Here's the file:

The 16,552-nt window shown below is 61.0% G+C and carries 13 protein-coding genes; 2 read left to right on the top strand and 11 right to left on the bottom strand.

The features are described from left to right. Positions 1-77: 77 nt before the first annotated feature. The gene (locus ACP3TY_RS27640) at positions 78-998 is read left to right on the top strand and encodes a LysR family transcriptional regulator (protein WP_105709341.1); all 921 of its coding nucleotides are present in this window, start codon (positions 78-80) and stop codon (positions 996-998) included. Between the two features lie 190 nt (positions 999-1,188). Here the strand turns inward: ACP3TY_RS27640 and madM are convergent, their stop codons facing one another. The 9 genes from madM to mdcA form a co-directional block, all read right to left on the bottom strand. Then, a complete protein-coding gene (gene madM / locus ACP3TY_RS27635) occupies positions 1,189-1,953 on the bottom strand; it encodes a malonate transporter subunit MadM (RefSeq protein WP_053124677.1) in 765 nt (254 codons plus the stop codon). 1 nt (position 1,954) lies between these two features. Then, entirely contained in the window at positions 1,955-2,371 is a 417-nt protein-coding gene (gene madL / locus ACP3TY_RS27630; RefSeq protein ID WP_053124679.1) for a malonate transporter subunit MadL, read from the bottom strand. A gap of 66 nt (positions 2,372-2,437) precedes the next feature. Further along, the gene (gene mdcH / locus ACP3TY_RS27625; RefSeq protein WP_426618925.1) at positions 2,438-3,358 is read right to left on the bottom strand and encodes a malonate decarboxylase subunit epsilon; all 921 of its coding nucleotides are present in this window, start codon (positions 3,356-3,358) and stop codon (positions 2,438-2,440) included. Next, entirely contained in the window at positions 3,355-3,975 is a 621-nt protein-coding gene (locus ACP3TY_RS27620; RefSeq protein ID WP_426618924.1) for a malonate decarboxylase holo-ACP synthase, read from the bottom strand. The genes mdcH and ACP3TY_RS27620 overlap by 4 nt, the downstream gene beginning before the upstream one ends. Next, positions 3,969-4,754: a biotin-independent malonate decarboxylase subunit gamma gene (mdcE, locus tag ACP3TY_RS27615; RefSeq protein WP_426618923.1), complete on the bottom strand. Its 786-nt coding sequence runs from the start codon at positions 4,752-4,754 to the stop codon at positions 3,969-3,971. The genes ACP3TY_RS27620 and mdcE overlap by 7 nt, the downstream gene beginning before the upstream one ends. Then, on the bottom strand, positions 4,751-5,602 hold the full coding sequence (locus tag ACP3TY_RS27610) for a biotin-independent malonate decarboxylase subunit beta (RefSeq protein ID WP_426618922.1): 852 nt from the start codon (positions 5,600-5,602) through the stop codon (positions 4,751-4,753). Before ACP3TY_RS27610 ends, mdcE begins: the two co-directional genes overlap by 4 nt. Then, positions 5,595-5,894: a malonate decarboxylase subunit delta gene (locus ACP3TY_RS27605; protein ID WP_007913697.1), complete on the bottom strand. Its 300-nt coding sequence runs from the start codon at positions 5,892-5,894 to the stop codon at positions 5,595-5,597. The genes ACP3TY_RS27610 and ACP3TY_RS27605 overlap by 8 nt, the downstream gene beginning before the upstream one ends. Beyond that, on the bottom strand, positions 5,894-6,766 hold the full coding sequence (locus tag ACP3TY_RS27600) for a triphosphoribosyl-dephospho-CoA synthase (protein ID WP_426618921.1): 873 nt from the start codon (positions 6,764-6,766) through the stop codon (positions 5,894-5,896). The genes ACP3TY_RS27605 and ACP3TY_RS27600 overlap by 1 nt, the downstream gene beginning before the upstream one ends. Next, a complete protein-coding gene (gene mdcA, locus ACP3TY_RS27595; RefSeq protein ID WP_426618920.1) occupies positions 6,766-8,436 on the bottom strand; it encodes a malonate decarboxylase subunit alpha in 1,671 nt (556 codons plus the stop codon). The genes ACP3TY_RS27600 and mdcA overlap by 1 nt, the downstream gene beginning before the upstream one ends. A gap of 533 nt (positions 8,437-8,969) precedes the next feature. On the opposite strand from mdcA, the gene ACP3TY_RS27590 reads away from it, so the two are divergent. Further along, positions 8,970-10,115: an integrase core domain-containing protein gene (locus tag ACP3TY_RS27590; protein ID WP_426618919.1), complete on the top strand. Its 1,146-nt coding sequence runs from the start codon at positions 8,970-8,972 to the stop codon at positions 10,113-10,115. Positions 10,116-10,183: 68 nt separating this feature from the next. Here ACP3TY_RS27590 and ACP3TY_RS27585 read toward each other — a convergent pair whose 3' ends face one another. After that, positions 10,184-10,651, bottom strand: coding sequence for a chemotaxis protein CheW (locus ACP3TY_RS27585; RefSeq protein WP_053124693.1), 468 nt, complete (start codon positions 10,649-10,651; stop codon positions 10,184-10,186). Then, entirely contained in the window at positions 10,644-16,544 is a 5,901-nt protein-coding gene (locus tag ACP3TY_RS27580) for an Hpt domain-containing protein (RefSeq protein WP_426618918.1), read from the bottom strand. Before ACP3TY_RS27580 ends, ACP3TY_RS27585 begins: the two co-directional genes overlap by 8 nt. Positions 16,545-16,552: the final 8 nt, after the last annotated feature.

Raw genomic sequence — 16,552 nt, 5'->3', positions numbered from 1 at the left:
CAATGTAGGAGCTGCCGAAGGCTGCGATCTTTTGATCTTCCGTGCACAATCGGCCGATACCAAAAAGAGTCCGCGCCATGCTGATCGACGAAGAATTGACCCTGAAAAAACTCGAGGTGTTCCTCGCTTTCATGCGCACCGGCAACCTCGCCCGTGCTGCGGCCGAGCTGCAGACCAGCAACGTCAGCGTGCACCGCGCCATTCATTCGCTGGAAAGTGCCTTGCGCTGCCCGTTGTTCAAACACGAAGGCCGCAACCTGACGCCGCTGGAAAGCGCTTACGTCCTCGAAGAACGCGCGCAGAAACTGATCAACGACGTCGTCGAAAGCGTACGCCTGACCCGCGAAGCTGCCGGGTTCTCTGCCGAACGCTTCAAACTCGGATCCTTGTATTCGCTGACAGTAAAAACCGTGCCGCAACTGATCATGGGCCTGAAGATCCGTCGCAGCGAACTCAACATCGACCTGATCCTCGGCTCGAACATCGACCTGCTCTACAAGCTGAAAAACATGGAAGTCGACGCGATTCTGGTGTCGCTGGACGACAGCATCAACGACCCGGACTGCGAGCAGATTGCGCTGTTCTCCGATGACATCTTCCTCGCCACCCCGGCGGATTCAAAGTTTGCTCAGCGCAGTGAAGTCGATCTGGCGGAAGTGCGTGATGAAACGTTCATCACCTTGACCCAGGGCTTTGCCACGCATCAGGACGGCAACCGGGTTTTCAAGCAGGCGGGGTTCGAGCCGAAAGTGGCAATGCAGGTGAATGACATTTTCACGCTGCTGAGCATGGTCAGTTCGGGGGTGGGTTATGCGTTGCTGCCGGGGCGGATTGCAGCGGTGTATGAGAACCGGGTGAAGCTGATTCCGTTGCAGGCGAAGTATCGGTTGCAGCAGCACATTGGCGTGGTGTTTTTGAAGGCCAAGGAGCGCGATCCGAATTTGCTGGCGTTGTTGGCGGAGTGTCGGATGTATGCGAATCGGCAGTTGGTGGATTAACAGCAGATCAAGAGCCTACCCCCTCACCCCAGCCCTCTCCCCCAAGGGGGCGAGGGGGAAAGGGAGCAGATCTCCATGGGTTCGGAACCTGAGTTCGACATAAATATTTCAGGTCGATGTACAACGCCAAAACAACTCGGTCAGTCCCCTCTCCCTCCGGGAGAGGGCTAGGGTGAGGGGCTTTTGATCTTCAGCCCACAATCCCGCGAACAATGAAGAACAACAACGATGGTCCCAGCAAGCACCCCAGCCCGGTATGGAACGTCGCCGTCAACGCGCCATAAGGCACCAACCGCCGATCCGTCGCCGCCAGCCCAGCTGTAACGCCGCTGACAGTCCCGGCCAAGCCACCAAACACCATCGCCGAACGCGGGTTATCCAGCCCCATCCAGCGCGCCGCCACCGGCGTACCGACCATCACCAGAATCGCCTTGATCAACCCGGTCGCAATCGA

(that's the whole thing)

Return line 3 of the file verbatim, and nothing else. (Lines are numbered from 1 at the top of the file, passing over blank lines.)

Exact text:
Raw genomic sequence — 16,552 nt, 5'->3', positions numbered from 1 at the left: